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The Secret to my Daily Routine

I happen to be one of those people that like to take advantage of my “services” provided through my health coverage.  Since I have access to eye exams, I choose to get them as regularly as they are available.  A few years ago when I was at my eye doctor, I found myself being uncomfortable with the thought process that I was supposed to “accept” that my eyes were getting older.  I spend a lot of time taking care of my health and I didn’t really appreciate the comment.  This prompted me to stay away longer than I should have because I just didn’t want to hear the negative talk.  Age just simply means that I have been on this earth longer, it does not mean that I have to accept the “norm” or average way of others just to be “in the crowd”.

I finally set up my most recent eye exam.  I met the new doctor in that location and began to share my concern over the difficulty I was having with my eyesight.  I shared how I had seen a significant change in my eyes in the prior 12 months.  She began to go over my daily routine with me and we noticed how the eye strain correlated with my increased need to be on electronic devices in the last year.  It was not uncommon for me to be in front of my computer for at least ten hours a day with barely time to eat.  Not to mention increased family duties found me on my cell phone and text messaging multiple times throughout the day.  That is when my new eye doctor shared some very key advice that I will share with you now.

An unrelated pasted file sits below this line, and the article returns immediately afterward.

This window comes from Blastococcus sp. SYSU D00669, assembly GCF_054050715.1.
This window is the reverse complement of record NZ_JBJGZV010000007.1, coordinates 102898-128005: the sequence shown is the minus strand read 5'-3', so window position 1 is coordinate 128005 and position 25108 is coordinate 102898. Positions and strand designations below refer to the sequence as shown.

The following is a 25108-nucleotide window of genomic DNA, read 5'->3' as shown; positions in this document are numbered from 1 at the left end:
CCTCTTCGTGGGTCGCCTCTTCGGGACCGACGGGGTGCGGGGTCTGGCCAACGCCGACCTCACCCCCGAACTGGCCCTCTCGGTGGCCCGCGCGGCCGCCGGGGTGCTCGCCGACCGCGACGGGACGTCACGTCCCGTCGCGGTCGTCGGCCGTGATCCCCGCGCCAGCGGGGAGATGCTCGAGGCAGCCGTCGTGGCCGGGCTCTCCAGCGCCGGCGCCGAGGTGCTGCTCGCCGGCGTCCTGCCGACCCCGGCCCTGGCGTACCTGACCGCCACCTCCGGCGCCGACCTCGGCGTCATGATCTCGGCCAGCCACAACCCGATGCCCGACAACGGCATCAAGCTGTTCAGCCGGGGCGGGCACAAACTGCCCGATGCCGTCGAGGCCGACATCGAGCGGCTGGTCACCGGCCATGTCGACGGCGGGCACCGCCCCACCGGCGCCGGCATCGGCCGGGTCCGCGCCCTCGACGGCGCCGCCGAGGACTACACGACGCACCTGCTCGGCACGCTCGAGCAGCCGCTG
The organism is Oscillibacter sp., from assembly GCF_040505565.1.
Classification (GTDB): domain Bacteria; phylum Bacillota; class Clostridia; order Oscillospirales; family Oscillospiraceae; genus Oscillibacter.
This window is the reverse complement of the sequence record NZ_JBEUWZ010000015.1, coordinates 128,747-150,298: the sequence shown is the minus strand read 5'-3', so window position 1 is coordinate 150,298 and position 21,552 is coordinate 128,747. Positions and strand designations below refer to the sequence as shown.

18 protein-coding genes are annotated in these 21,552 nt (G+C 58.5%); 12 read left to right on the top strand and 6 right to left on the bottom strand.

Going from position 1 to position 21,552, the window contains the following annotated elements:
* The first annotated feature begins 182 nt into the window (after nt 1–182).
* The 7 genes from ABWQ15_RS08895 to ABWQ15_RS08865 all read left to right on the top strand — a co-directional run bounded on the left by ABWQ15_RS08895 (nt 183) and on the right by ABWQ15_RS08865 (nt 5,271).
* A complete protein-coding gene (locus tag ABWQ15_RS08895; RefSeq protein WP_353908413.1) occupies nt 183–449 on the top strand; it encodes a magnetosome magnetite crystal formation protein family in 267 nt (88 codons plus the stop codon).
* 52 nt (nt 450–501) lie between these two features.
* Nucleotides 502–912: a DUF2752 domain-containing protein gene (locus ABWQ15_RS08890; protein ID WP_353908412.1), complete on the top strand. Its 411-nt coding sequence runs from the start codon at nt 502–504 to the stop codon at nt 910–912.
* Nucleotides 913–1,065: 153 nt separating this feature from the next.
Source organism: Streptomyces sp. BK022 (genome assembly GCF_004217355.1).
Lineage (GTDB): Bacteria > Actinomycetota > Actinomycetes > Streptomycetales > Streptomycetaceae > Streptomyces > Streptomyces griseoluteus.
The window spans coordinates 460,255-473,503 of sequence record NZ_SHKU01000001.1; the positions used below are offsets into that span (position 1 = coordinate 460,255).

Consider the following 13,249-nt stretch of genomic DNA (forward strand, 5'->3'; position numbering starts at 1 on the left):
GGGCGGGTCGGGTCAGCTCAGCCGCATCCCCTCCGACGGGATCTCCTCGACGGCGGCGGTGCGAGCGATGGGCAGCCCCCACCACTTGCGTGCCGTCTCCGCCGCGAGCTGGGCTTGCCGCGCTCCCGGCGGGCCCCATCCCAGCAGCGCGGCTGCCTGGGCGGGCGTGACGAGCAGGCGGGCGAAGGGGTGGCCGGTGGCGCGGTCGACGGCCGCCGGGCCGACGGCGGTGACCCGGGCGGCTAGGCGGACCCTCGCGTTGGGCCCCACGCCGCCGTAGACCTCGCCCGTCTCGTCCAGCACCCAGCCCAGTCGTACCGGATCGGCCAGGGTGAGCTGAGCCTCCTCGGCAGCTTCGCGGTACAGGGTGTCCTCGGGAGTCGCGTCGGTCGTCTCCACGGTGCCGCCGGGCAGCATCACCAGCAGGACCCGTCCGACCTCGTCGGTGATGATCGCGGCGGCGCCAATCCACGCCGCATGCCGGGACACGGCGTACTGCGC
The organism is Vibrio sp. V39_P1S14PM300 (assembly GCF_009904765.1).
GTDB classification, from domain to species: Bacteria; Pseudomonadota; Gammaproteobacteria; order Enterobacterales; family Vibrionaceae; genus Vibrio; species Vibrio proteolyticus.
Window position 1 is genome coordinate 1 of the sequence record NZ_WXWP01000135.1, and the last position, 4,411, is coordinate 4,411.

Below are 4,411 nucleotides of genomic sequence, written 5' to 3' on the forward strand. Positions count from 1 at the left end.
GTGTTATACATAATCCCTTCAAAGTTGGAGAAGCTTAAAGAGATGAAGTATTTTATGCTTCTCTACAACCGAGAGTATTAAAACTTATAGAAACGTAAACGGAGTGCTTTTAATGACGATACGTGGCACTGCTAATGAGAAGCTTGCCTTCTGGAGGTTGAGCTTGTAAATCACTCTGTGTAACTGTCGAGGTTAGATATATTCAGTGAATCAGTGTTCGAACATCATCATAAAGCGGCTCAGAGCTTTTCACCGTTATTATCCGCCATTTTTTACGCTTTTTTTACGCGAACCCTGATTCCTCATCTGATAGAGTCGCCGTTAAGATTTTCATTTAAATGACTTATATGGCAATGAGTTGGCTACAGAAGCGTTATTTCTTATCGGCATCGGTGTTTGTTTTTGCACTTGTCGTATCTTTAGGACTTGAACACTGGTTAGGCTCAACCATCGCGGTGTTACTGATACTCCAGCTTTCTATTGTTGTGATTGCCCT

She explained about eye strain and that technology is severely working against all of us, especially children.  There are a number of muscles in the eye and they are what help our eyes focus and move in all directions needed.  Picture yourself looking at the tiny little screen on your cell phone to send a text message.  When your arms are holding that phone close to your face, your eye muscles are converging and contracting tightly which leads to fatigue.  She compared it to squatting, the deeper the squat, the deeper the strain on the leg muscles.  So, the more your arms are bent and holding that phone close to your face, the more your eye muscles are doing a deep squat.  This motion for a long period of time will lead to eyestrain.

My eye doctor recommended the following as my new daily routine.

  1. Take more breaks throughout the day such as at least 20 minutes off the computer per hour, ideally, 20 minutes on and 20 minutes off.  I realized that I had several conference calls each day.  During those calls, I did not always have to look at the computer so I could look out the window and start to meet this requirement of being “off the computer”.
  2. Staring off into space at longer distances.  While on conference calls, I practiced looking away from the computer screen and looking out the window, but this time with more of a soft gaze.  I did not squint or cause my eyes to have to strain to see.
  3. Enhance the font on my monitor.  In fact, I used to use the laptop and also had a large monitor hooked up to it.  That day, I came home and forced the laptop screen to only project on the monitor so I was now viewing the larger screen.
  4. Expand the distance between my monitor and my eyes.  By only turning on my monitor, it forced a distance between the words on the screen and my eyes to be at least an arms distance away.  No longer was I straining those muscles in a hard “squat”.

I am pleased to report that my eyes are much happier and so am I.  And the best part is, I don’t wear those slightly magnified glasses near as much as I was before and in fact, I am able to pick up a book without the glasses at all.  These slight modifications made all the difference in the world.  Thank you, Dr. Gibbs!